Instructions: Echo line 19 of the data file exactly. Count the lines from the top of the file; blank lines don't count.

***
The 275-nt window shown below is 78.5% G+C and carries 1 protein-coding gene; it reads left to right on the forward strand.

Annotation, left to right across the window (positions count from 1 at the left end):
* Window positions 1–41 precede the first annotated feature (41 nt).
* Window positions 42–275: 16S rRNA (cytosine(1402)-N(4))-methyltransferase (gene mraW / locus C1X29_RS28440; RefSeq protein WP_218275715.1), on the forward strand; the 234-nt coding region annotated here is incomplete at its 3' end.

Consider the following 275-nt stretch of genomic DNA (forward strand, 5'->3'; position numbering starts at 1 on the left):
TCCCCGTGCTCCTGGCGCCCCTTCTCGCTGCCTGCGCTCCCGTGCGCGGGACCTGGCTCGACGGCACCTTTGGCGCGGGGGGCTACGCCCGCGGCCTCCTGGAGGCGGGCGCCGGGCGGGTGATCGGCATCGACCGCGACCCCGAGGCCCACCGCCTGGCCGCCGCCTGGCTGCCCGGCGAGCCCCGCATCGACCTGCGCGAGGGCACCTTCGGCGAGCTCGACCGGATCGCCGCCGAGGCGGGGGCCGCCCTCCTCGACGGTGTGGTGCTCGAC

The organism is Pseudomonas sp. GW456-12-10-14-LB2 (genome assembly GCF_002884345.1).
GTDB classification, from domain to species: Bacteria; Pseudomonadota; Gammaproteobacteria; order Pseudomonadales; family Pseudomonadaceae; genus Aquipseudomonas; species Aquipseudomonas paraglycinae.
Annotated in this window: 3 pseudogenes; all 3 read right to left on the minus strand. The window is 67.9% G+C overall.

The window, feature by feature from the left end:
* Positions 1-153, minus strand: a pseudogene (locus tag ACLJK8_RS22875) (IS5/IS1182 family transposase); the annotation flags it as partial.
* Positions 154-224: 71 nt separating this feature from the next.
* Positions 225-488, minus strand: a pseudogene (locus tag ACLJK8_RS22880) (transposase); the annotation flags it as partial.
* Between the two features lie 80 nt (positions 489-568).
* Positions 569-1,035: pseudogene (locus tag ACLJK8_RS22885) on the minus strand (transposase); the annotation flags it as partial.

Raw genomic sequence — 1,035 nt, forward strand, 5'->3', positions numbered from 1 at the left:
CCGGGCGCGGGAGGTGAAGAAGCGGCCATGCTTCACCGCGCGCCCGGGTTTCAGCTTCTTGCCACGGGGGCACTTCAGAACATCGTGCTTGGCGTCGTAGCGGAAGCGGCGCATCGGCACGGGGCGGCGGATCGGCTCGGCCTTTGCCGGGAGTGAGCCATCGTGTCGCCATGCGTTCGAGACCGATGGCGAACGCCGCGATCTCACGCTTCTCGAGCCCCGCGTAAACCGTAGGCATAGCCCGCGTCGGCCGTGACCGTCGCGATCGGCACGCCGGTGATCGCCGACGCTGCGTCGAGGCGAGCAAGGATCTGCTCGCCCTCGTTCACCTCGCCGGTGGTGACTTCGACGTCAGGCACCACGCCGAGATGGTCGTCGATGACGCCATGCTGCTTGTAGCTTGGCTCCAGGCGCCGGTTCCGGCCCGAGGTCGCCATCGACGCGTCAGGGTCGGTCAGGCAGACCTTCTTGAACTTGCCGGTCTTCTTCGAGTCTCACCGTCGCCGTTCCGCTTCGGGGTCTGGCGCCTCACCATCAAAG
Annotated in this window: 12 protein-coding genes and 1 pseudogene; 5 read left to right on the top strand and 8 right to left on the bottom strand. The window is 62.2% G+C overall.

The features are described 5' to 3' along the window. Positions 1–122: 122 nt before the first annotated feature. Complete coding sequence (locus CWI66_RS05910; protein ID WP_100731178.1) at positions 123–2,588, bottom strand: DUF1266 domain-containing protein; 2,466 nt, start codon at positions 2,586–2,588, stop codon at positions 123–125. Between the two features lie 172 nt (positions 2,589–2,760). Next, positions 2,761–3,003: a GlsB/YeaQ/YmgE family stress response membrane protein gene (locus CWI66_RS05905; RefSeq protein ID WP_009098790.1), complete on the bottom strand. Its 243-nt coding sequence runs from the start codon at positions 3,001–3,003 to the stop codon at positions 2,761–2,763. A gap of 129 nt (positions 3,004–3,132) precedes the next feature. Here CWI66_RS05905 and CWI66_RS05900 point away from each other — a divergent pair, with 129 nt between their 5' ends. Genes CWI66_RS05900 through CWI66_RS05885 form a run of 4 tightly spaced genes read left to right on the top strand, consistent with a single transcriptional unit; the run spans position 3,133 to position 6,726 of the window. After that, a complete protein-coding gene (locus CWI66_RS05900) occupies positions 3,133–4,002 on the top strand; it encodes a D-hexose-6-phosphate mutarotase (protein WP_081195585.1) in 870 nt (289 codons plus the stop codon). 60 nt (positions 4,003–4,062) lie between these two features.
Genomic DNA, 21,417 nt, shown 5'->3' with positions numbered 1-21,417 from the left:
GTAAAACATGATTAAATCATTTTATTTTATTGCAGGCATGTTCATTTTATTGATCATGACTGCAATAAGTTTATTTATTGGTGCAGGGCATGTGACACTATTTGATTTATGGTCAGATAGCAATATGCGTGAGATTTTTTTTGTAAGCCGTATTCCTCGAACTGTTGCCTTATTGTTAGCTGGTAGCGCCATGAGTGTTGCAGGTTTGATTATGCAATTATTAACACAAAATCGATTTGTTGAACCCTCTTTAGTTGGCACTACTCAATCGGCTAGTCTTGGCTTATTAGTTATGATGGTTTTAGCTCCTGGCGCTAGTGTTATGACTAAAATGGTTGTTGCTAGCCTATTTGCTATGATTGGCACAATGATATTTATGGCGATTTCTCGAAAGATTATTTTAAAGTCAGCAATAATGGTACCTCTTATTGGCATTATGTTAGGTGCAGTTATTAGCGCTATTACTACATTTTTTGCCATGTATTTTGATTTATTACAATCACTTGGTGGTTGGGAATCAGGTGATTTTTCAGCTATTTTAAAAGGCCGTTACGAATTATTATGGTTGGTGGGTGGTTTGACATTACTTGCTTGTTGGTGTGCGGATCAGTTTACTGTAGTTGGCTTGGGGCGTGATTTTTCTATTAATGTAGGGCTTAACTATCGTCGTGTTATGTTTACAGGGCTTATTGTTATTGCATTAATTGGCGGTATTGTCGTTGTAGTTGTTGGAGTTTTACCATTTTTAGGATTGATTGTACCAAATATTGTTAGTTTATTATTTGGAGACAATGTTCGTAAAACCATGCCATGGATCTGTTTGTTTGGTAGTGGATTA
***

The features are described 5' to 3' along the window. Positions 1–122: 122 nt before the first annotated feature. Complete coding sequence (locus CWI66_RS05910; protein ID WP_100731178.1) at positions 123–2,588, bottom strand: DUF1266 domain-containing protein; 2,466 nt, start codon at positions 2,586–2,588, stop codon at positions 123–125. Between the two features lie 172 nt (positions 2,589–2,760). Next, positions 2,761–3,003: a GlsB/YeaQ/YmgE family stress response membrane protein gene (locus CWI66_RS05905; RefSeq protein ID WP_009098790.1), complete on the bottom strand. Its 243-nt coding sequence runs from the start codon at positions 3,001–3,003 to the stop codon at positions 2,761–2,763. A gap of 129 nt (positions 3,004–3,132) precedes the next feature. Here CWI66_RS05905 and CWI66_RS05900 point away from each other — a divergent pair, with 129 nt between their 5' ends. Genes CWI66_RS05900 through CWI66_RS05885 form a run of 4 tightly spaced genes read left to right on the top strand, consistent with a single transcriptional unit; the run spans position 3,133 to position 6,726 of the window. After that, a complete protein-coding gene (locus CWI66_RS05900) occupies positions 3,133–4,002 on the top strand; it encodes a D-hexose-6-phosphate mutarotase (protein WP_081195585.1) in 870 nt (289 codons plus the stop codon). 60 nt (positions 4,003–4,062) lie between these two features.